I work in women’s health and cannot tell you how many times I have seen women struggle for proper diagnosis due to clinicians’ sexism, body-shaming, or behavior-shaming.

    Thank you for sharing your experience.

  18. HeatHer says:

    Hmmm. Obviously you are researching the keto diet, so you know or will know that it requires a very low level of carbs to stay in ketosis. If you are not used to limiting your carbs, this might feel really extreme to you and you might get easily frustrated, especially if you are not used to tracking your carb intake. If you decide not to go all out with the keto at first, you might consider experimenting with tracking your macronutrients so you develop a good idea of how many carbs are in what foods, and seeing if reducing your typical percentage, along with ensuring you’re at a caloric deficit, gives you the results you are looking for. Good luck with whatever you decide. Change is hard!

    • Belle says:

      They lost me at the blood testing. I have a lifelong phobia of needles. I can’t imagine poking myself with one.

      • Kate says:

        Who told you you have to test your blood? I lost 50 pounds on keto without a single needle. There are some hardcore weirdos who will tell you you have to measure the ketones in your blood but those people need a hobby.

  19. OrlY says:

    I only go to female doctors for exactly that reason. I recently experienced the same symptoms you had, as well as extreme lightheadedness at work. My ob/gyn not only immediately tested and diagnosed me as anemic, but also said I had been “too patient” with my symptoms. Quite a bit different that the male doctors mentioned here who accused their patients of complaining.

  20. Kathleen H Lisson says:

    Yes! Thanks so much for dedicating space on the blog for this important issue. A tip I give to all my clients (I am a lymphedema therapist) is to wear no makeup to the doctors office. Doctors will look at you and see that you look healthy and dismiss complaints. Let your sallow complexion and tiredness show through.

  21. Lisa says:

    Wow your comment about fighting for yourself on health stuff hits home. 2 years ago I suddenly had no appetite. By the time whatever was wrong was said and done (and after a full week of debilitating strep throat, 3 trips to urgent care and 4 different antibiotics, one of which I believe fixed the problem causing my lack of appetite too) I hadn’t eaten in three full months and had lost 25 lbs. And do you know the only thing my GP could think it was – I must be pregnant! I wasn’t, either time she asked me, then insisted on testing me. Then, earlier this year I almost died from an overdose of insulin from my later recalled insulin pump patch. My husband took me to the ER and they did a great job checking my blood pressure every 15 min all night long but didn’t manage to think to check on of my blood sugar (the whole reason I was there- dangerously low blood sugar) until my endocrinologist came by in the morning.

    What I’ve learned from these experiences – doctors are not necessarily as smart as you think and it’s entirely possible they don’t know what’s wrong with you or (in the case of my diabetes) know as much about your body and your condition as you do. If you think something is wrong and are being told otherwise, trust yourself and do your own research. Not saying all docs are uninformed or untrustworthy, that’s definitely not true, but I also don’t think it’s wise to blindly trust someone.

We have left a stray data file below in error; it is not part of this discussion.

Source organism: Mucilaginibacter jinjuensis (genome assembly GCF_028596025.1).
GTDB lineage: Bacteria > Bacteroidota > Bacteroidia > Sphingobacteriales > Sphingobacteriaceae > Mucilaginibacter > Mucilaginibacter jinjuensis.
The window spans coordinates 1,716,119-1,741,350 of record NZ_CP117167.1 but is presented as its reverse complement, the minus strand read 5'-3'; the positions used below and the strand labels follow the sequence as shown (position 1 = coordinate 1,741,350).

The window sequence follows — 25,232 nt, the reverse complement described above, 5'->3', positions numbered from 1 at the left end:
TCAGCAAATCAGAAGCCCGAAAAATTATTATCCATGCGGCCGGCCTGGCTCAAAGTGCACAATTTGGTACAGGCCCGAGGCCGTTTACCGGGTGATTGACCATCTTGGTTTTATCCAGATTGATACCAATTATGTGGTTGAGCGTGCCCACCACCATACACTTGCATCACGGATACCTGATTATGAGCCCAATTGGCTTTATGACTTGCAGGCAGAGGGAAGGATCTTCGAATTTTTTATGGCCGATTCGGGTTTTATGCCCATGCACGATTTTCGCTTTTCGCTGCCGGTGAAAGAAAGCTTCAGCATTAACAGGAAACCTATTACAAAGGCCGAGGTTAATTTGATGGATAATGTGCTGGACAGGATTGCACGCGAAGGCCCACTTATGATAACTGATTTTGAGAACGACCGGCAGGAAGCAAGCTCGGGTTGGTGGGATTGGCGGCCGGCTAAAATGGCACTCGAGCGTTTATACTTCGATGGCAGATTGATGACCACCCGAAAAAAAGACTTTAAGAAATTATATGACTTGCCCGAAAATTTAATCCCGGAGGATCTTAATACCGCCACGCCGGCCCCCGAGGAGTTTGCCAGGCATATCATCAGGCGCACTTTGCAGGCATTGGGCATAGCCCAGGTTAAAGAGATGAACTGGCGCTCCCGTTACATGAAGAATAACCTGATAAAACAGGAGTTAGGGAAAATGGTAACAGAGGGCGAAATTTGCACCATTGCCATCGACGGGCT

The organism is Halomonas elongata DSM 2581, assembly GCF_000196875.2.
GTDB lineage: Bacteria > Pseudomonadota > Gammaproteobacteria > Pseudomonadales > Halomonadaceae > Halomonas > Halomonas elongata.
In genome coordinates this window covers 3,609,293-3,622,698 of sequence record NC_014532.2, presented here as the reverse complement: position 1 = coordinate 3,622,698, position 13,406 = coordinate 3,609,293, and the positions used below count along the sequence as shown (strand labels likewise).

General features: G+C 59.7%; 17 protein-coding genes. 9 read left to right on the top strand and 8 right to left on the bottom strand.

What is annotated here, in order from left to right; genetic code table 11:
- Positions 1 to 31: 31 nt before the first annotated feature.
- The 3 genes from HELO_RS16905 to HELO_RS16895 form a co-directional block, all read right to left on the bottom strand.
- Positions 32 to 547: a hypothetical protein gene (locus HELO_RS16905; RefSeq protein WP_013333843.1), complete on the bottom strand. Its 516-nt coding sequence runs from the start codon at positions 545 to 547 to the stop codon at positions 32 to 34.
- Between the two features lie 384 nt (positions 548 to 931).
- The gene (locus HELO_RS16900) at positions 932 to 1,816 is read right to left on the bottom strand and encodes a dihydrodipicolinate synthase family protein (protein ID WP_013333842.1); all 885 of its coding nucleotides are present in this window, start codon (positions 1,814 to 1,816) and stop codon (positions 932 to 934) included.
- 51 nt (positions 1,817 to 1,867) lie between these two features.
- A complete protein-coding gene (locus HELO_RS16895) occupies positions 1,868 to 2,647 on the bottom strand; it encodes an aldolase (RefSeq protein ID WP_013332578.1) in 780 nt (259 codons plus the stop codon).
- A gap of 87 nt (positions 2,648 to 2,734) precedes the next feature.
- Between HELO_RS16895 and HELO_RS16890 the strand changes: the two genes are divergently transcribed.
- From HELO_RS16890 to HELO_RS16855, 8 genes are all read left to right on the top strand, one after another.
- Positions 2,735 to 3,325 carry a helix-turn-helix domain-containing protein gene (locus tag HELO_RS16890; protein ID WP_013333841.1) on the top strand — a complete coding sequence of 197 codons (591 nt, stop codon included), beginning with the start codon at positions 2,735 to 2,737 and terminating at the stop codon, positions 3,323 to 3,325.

22. JDS says:

    I commiserate with and wholeheartedly second your “Fight For Yourself” post. First of all, supreme kudos to you for doing the deep-dive and getting sh*t taken care of. My mother is a medical professional, but despite her own training she’s had to staunchly reassert her credentials against some of her own physicians and specialists. When it comes to my own health – and I am *not* a medical professional, but did study molecular & cellular bio during my college years – I’ve had to be extremely firm with my PCPs and other specialists. At times, they’ve advised me in ways that contravene both my own academic background and my mother’s (some going so far as to say, “Why aren’t you being treated by your own mother then, if she’s an expert?” – which violates AMA guidelines, btw) and attempted courses of treatment that would have exacerbated my condition (in this particular case, it was an allergic reaction that triggered a really bad eczema outbreak).

    In addition to self-advocacy regarding symptoms, I also recommend taking up space. PCP and specialist visits are getting shorter and shorter. It is the patient’s prerogative to ensure that every minute of the 15-30 minute visits are totally focused on how the patient is feeling and what s/he is experiencing. Otherwise, your health will be doomed to the rushed doctor’s impressions rather than real observation and evidence.

    Thanks for always having something thoughtful to share. I appreciate the effort you put into your posts.

  23. Ashley says:

    Proofreading… this is how you apology

  24. Kate says:

    Oh my goodness. That article perfectly describes my current experience with anxiety. I’ve tried therapy, supplement, and prescription meds all to no avail. What have you done to treat your anemia? I just ordered an iron supplement because I can’t wait another minute for something that could be so life changing, but want to make sure I’m handling this properly. Thank you so much for sharing your experience.

    • Belle says:

      You have to see a doctor to figure out what kind of anemic you are. I was both iron and folate anemic. The iron anemia is fairly easy to fix. Folate anemia, where you don’t get enough b-vitamin, is harder.